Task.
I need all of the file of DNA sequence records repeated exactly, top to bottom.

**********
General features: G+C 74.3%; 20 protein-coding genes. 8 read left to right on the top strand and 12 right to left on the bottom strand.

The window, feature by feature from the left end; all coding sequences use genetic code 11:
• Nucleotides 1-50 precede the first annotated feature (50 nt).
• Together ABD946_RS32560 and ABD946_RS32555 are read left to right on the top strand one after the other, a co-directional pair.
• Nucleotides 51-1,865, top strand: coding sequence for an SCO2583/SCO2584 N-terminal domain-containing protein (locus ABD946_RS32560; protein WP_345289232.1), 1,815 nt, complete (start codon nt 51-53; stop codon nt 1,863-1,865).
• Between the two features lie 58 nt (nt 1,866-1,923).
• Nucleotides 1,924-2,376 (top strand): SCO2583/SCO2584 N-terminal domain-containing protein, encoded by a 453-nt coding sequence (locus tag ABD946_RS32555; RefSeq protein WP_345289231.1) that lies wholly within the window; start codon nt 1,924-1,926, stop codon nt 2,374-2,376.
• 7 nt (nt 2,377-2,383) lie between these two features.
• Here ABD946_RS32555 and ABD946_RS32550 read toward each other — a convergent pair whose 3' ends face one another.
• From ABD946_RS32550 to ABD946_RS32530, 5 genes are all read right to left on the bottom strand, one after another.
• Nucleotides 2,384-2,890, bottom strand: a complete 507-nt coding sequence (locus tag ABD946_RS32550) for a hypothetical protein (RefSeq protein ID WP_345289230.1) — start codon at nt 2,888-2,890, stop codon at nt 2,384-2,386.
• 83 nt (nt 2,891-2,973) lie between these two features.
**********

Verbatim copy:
General features: G+C 74.3%; 20 protein-coding genes. 8 read left to right on the top strand and 12 right to left on the bottom strand.

The window, feature by feature from the left end; all coding sequences use genetic code 11:
• Nucleotides 1-50 precede the first annotated feature (50 nt).
• Together ABD946_RS32560 and ABD946_RS32555 are read left to right on the top strand one after the other, a co-directional pair.
• Nucleotides 51-1,865, top strand: coding sequence for an SCO2583/SCO2584 N-terminal domain-containing protein (locus ABD946_RS32560; protein WP_345289232.1), 1,815 nt, complete (start codon nt 51-53; stop codon nt 1,863-1,865).
• Between the two features lie 58 nt (nt 1,866-1,923).
• Nucleotides 1,924-2,376 (top strand): SCO2583/SCO2584 N-terminal domain-containing protein, encoded by a 453-nt coding sequence (locus tag ABD946_RS32555; RefSeq protein WP_345289231.1) that lies wholly within the window; start codon nt 1,924-1,926, stop codon nt 2,374-2,376.
• 7 nt (nt 2,377-2,383) lie between these two features.
• Here ABD946_RS32555 and ABD946_RS32550 read toward each other — a convergent pair whose 3' ends face one another.
• From ABD946_RS32550 to ABD946_RS32530, 5 genes are all read right to left on the bottom strand, one after another.
• Nucleotides 2,384-2,890, bottom strand: a complete 507-nt coding sequence (locus tag ABD946_RS32550) for a hypothetical protein (RefSeq protein ID WP_345289230.1) — start codon at nt 2,888-2,890, stop codon at nt 2,384-2,386.
• 83 nt (nt 2,891-2,973) lie between these two features.